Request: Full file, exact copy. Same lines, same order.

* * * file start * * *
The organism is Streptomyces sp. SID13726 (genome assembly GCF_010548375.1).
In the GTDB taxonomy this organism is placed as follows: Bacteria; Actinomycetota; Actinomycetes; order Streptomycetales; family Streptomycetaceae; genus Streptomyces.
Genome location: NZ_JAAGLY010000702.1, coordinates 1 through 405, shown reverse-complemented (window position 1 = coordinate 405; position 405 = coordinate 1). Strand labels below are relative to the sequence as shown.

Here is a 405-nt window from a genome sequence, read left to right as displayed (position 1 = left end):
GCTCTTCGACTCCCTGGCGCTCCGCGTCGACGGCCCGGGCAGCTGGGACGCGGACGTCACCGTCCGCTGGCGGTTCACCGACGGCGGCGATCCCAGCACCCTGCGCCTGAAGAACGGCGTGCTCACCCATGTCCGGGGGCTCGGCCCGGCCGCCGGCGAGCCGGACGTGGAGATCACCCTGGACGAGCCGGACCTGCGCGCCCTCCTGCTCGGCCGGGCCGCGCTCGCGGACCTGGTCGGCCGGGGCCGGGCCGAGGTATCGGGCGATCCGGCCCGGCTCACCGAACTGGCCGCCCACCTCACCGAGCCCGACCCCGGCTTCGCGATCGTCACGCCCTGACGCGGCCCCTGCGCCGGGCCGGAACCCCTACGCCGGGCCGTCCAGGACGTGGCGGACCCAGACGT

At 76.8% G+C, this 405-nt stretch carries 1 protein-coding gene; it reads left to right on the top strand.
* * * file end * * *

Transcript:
The organism is Streptomyces sp. SID13726 (genome assembly GCF_010548375.1).
In the GTDB taxonomy this organism is placed as follows: Bacteria; Actinomycetota; Actinomycetes; order Streptomycetales; family Streptomycetaceae; genus Streptomyces.
Genome location: NZ_JAAGLY010000702.1, coordinates 1 through 405, shown reverse-complemented (window position 1 = coordinate 405; position 405 = coordinate 1). Strand labels below are relative to the sequence as shown.

Here is a 405-nt window from a genome sequence, read left to right as displayed (position 1 = left end):
GCTCTTCGACTCCCTGGCGCTCCGCGTCGACGGCCCGGGCAGCTGGGACGCGGACGTCACCGTCCGCTGGCGGTTCACCGACGGCGGCGATCCCAGCACCCTGCGCCTGAAGAACGGCGTGCTCACCCATGTCCGGGGGCTCGGCCCGGCCGCCGGCGAGCCGGACGTGGAGATCACCCTGGACGAGCCGGACCTGCGCGCCCTCCTGCTCGGCCGGGCCGCGCTCGCGGACCTGGTCGGCCGGGGCCGGGCCGAGGTATCGGGCGATCCGGCCCGGCTCACCGAACTGGCCGCCCACCTCACCGAGCCCGACCCCGGCTTCGCGATCGTCACGCCCTGACGCGGCCCCTGCGCCGGGCCGGAACCCCTACGCCGGGCCGTCCAGGACGTGGCGGACCCAGACGT

At 76.8% G+C, this 405-nt stretch carries 1 protein-coding gene; it reads left to right on the top strand.